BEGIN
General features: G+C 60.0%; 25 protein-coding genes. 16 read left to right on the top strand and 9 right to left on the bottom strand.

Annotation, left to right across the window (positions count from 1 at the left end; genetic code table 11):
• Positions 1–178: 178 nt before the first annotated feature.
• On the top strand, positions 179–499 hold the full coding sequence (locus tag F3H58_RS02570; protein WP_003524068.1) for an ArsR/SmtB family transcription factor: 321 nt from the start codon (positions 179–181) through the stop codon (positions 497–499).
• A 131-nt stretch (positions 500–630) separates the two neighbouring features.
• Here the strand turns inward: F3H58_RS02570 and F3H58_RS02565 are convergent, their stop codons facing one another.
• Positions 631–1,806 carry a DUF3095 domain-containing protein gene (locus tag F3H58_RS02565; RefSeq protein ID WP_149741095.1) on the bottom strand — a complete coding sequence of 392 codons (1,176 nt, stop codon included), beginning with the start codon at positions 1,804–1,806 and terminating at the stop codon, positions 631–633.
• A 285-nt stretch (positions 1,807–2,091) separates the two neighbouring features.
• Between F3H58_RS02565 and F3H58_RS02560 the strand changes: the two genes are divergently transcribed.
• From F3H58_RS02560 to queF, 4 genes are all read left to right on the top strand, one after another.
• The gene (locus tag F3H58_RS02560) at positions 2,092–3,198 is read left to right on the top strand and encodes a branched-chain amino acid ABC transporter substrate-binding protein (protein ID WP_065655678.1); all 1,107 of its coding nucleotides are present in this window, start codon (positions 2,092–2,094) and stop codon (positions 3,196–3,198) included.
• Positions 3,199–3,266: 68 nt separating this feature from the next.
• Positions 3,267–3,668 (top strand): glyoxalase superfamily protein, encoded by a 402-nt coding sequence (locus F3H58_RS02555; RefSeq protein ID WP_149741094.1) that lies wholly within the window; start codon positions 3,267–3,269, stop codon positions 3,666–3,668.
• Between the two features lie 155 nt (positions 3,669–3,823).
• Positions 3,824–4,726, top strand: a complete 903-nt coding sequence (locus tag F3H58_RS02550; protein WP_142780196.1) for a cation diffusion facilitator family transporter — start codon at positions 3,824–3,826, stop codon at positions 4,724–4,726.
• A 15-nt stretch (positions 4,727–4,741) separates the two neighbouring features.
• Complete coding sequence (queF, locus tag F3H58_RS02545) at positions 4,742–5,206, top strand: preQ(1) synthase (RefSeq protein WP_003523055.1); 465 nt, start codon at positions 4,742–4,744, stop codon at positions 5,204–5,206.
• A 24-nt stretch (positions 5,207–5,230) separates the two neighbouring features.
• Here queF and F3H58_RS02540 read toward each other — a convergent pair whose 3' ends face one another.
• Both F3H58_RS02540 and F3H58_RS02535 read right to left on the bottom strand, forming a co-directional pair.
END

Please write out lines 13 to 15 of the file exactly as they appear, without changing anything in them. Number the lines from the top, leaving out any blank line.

• Positions 3,267–3,668 (top strand): glyoxalase superfamily protein, encoded by a 402-nt coding sequence (locus F3H58_RS02555; RefSeq protein ID WP_149741094.1) that lies wholly within the window; start codon positions 3,267–3,269, stop codon positions 3,666–3,668.
• Between the two features lie 155 nt (positions 3,669–3,823).
• Positions 3,824–4,726, top strand: a complete 903-nt coding sequence (locus tag F3H58_RS02550; protein WP_142780196.1) for a cation diffusion facilitator family transporter — start codon at positions 3,824–3,826, stop codon at positions 4,724–4,726.